A recent symposium I had the honor to moderate at the National Archives, “American Drinking B.C. (Before the Cocktail),” part of a series connected to the Spirited Republic exhibit, homed in on that period and thus on sherry and the agave-based alcohols made in Mesoamerica long before Columbus showed up.

The two spirits form “the intersection” between the culture that arrived and the culture that was already here, says Derek Brown, chief spirits adviser for the exhibit and owner of several local bars, including sherry-focused Mockingbird Hill.

That “thing” the explorers had for sherry stuck and grew, spreading through the colonies via ongoing trade with Europe. Sherry was a common punch ingredient, and in the late 1800s, the sherry cobbler, a simple yet summer-perfect concoction of sherry, sugar, citrus and ice, was so beloved that it became known as the drink that popularized the straw.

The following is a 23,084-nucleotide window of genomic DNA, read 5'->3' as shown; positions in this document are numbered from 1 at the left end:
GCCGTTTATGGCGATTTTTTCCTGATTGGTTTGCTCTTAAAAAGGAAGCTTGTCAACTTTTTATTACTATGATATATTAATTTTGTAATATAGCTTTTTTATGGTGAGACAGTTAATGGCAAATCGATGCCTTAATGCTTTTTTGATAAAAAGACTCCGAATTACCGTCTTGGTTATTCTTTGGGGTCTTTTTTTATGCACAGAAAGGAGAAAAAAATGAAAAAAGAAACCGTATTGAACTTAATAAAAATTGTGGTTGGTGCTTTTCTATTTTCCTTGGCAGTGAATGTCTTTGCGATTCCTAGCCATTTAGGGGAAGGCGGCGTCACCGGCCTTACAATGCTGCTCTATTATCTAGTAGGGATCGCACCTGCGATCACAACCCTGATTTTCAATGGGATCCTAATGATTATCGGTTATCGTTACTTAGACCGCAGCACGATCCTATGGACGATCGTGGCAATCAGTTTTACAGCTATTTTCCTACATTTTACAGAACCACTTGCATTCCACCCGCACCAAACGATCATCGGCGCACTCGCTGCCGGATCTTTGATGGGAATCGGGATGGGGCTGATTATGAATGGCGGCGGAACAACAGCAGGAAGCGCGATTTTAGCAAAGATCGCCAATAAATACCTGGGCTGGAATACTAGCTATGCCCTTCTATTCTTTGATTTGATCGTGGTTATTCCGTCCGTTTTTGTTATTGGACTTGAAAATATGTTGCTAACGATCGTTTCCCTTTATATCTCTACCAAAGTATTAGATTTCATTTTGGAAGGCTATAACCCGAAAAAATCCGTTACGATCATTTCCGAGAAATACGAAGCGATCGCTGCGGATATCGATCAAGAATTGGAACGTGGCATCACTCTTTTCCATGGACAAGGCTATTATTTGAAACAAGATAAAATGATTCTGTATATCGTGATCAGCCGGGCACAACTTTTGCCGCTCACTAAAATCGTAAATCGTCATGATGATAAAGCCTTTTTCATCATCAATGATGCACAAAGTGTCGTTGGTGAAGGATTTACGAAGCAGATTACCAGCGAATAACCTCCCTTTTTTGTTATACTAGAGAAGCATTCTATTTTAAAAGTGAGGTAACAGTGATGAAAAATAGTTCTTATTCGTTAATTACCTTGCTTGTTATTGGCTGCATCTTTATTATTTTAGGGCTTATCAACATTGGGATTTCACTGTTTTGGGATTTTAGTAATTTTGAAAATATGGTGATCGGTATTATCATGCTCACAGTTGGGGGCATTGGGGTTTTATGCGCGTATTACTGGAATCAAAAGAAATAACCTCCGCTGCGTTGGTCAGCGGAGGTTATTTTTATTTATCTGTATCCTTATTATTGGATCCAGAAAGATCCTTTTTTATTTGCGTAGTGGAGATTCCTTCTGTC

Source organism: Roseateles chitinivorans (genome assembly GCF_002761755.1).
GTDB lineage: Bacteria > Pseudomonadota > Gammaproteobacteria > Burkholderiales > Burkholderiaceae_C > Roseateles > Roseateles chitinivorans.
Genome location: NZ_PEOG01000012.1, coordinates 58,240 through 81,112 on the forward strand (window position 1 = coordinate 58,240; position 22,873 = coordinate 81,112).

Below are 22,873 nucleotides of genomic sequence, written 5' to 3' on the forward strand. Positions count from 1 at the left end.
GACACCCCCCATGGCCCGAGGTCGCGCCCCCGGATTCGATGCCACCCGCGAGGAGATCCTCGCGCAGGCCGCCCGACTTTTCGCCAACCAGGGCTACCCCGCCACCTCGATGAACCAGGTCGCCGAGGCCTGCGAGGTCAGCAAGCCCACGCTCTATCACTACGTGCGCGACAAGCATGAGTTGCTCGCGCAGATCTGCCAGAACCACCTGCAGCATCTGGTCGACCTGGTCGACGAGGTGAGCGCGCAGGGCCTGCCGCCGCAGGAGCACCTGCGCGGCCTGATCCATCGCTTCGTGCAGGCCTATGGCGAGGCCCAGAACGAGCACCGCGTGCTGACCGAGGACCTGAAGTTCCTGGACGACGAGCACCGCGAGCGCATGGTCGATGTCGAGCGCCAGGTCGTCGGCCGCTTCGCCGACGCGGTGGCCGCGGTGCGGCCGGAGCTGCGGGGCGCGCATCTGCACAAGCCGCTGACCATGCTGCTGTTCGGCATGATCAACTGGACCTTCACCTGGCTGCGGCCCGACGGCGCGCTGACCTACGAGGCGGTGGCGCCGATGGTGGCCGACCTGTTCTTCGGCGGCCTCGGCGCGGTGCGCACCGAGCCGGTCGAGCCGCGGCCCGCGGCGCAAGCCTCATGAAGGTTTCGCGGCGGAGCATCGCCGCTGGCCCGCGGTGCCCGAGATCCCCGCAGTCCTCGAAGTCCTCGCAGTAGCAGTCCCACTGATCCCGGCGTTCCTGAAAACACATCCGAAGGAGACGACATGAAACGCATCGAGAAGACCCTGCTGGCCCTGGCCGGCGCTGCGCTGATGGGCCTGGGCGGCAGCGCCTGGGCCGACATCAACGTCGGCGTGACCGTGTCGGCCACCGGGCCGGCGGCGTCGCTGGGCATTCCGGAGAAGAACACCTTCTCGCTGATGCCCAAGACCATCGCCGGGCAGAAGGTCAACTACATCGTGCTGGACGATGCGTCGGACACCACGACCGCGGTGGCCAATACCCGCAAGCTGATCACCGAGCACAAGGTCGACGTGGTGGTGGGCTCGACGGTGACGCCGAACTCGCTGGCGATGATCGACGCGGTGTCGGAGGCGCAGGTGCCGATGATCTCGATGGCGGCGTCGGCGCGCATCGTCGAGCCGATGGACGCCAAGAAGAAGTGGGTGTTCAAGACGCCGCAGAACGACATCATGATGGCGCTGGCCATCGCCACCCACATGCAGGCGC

Much of that historical Americana was, until recently, largely unfamiliar to Spanish sherry producers, says Steve Olson, a wine and spirits educator and beverage consultant who — with Brown and David Suro-Piñera of Siembra Azul tequila — led the panel at the National Archives seminar. When sherry producers and the Spanish trade commission hired Olson in the late 1990s to introduce more American consumers to sherry, he told producers that — along with educating chefs and sommeliers — they should be encouraging sherry’s use in cocktails.

“They didn’t want to do that, because that would cheapen their sherry,” he says. “I said, ‘No. In this country . . . when we put a spirit in a cocktail, we’re elevating it. If you see your sherry in a drink next to a premium spirit . . . it’s going to say, hey, wait a minute, this must be good stuff.’ ”